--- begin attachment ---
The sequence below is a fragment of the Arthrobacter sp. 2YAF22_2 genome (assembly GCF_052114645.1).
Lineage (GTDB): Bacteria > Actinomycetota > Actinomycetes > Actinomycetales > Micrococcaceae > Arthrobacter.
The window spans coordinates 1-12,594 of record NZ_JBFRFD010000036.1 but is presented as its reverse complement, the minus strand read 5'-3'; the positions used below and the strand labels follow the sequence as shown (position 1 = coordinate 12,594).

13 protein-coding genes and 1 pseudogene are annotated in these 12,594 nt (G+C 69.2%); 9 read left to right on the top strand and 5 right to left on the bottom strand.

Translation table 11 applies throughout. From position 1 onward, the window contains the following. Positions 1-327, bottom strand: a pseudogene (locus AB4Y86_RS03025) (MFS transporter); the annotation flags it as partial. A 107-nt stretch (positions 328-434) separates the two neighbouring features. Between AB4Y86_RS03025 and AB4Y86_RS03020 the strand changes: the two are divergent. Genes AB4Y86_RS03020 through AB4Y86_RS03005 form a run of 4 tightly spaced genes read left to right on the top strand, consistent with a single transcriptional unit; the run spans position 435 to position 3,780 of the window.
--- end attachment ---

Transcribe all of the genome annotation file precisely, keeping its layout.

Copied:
The sequence below is a fragment of the Arthrobacter sp. 2YAF22_2 genome (assembly GCF_052114645.1).
Lineage (GTDB): Bacteria > Actinomycetota > Actinomycetes > Actinomycetales > Micrococcaceae > Arthrobacter.
The window spans coordinates 1-12,594 of record NZ_JBFRFD010000036.1 but is presented as its reverse complement, the minus strand read 5'-3'; the positions used below and the strand labels follow the sequence as shown (position 1 = coordinate 12,594).

13 protein-coding genes and 1 pseudogene are annotated in these 12,594 nt (G+C 69.2%); 9 read left to right on the top strand and 5 right to left on the bottom strand.

Translation table 11 applies throughout. From position 1 onward, the window contains the following. Positions 1-327, bottom strand: a pseudogene (locus AB4Y86_RS03025) (MFS transporter); the annotation flags it as partial. A 107-nt stretch (positions 328-434) separates the two neighbouring features. Between AB4Y86_RS03025 and AB4Y86_RS03020 the strand changes: the two are divergent. Genes AB4Y86_RS03020 through AB4Y86_RS03005 form a run of 4 tightly spaced genes read left to right on the top strand, consistent with a single transcriptional unit; the run spans position 435 to position 3,780 of the window.